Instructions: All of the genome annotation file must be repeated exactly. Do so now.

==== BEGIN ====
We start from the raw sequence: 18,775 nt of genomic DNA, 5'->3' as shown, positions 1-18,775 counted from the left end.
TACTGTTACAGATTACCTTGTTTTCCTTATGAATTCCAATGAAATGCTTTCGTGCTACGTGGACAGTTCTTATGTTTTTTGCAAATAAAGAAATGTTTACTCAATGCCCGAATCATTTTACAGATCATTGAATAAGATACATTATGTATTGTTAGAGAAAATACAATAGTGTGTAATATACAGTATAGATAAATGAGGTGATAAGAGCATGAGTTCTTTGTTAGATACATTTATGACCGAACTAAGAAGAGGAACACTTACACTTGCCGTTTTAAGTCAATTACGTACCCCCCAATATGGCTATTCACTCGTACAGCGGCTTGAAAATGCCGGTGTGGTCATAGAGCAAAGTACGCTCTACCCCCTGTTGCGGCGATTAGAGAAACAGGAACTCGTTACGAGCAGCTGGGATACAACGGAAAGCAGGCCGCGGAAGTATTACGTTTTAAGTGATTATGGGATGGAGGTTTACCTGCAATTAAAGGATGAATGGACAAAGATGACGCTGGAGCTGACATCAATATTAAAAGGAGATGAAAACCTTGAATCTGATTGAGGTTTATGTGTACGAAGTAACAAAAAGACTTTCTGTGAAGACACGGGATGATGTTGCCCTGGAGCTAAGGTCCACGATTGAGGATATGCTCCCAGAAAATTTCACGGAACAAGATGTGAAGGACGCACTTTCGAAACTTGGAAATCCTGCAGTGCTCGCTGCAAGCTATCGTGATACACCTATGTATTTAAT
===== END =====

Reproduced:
We start from the raw sequence: 18,775 nt of genomic DNA, 5'->3' as shown, positions 1-18,775 counted from the left end.
TACTGTTACAGATTACCTTGTTTTCCTTATGAATTCCAATGAAATGCTTTCGTGCTACGTGGACAGTTCTTATGTTTTTTGCAAATAAAGAAATGTTTACTCAATGCCCGAATCATTTTACAGATCATTGAATAAGATACATTATGTATTGTTAGAGAAAATACAATAGTGTGTAATATACAGTATAGATAAATGAGGTGATAAGAGCATGAGTTCTTTGTTAGATACATTTATGACCGAACTAAGAAGAGGAACACTTACACTTGCCGTTTTAAGTCAATTACGTACCCCCCAATATGGCTATTCACTCGTACAGCGGCTTGAAAATGCCGGTGTGGTCATAGAGCAAAGTACGCTCTACCCCCTGTTGCGGCGATTAGAGAAACAGGAACTCGTTACGAGCAGCTGGGATACAACGGAAAGCAGGCCGCGGAAGTATTACGTTTTAAGTGATTATGGGATGGAGGTTTACCTGCAATTAAAGGATGAATGGACAAAGATGACGCTGGAGCTGACATCAATATTAAAAGGAGATGAAAACCTTGAATCTGATTGAGGTTTATGTGTACGAAGTAACAAAAAGACTTTCTGTGAAGACACGGGATGATGTTGCCCTGGAGCTAAGGTCCACGATTGAGGATATGCTCCCAGAAAATTTCACGGAACAAGATGTGAAGGACGCACTTTCGAAACTTGGAAATCCTGCAGTGCTCGCTGCAAGCTATCGTGATACACCTATGTATTTAAT